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While attending the Davos 2018 World Economic Forum, Wharton Dean Geoffrey Garrett spoke about China’s focus on quality growth and future opportunities in artificial intelligence with Yicai Media Group, a leading financial news group based in Shanghai.
From Absolute Growth to Quality Growth
Garrett, the Reliance Professor of Management and Private Enterprise and Professor of Management, talked about the importance of the move from absolute growth to quality growth for China. “It was always the case as China became more of a middle-class country and more consumption-led, that the growth rate would slow down,” he said. “So 10 percent growth into the future was unattainable, but high-quality 5 percent growth should be sustainable for a long time in China.”
He mentioned China’s focus on the reduction of pollution as an example of that high-quality growth. “If China can reduce pollution in cities like Beijing, that will be incredibly important for the lives of Chinese citizens, but it will also position China to be world leader in the production of electric vehicles, which could be the next big export industry of China,” he said.
The notion that there should be a second reopening in China signals that the Chinese government realizes there is still a lot to be done, such as reducing the inefficiency in the state-owned sector and enhancing the competitiveness of private enterprises. “China has liberalized its investment rules, particularly in financial services, and the outbound investment will increasingly become one of the largest features of the global economy going forward,” Garrett said. “What China has done is incredible, but everyone in China realizes now that there’s another stage that needs to be reached.”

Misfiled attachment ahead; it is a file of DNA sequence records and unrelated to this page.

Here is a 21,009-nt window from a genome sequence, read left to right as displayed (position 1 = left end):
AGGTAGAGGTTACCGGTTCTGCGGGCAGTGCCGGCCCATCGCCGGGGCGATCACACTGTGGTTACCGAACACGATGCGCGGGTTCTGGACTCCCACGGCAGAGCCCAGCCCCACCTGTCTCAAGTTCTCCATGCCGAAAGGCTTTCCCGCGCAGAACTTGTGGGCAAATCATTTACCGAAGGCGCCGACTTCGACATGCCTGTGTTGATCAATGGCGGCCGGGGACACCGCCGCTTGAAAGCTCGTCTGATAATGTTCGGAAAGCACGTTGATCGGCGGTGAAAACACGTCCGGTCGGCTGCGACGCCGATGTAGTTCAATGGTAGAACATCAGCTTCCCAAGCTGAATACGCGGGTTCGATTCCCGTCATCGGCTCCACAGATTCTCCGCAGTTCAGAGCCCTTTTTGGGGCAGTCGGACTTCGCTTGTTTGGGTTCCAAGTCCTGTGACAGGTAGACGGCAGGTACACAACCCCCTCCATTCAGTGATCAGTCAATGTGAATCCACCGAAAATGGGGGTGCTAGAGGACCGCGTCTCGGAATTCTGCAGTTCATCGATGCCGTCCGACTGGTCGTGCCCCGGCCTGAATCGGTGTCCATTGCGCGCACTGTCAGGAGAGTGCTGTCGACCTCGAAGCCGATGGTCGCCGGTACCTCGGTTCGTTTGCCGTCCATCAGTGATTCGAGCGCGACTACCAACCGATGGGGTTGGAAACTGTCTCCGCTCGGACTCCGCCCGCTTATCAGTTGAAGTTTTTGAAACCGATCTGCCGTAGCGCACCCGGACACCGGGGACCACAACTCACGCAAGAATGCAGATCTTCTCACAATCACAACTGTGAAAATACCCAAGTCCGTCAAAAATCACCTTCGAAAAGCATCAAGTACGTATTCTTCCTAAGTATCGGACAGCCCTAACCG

China Positioned to Lead in Artificial Intelligence
On the topic of AI, Dean Garrett explained that the worry that “the robots are going to take all the jobs” is actually quite a Western concern. “AI is an incredible opportunity for China going forward because of the quality of your technical education, science, and engineering,” he said. “It really is going to be a data-science-led world in the next five to 10 years, and China is incredibly well placed.”
He suggested that China is positioned to do even better than the U.S. in AI. “I was in a (Davos) session today when somebody said this year that investment in AI in China was 30 times as big as in the U.S. — that’s an incredible number. “I haven’t been able to verify (that number), but it tells me that China is positioned actually to lead in AI, which would be a first.”
With Alipay and WeChat pay, China’s two dominant mobile payment platforms, the Dean said one could argue that the core technology was invented in the U.S. by PayPal and other players then scaled in China. “But in AI, China could be in front of the U.S., and that would be a remarkable development,” he said. “If I were a young person in China right now I’d be saying I want to invest in technical education because that’s where China can lead and that’s where my future could be really positive.”
View the full segment with Yicai about China’s Economic Outlook and Dean Garrett’s thoughts on the future of AI in China.
— Colleen Donnelly and Zoe Qiao
Posted: February 15, 2018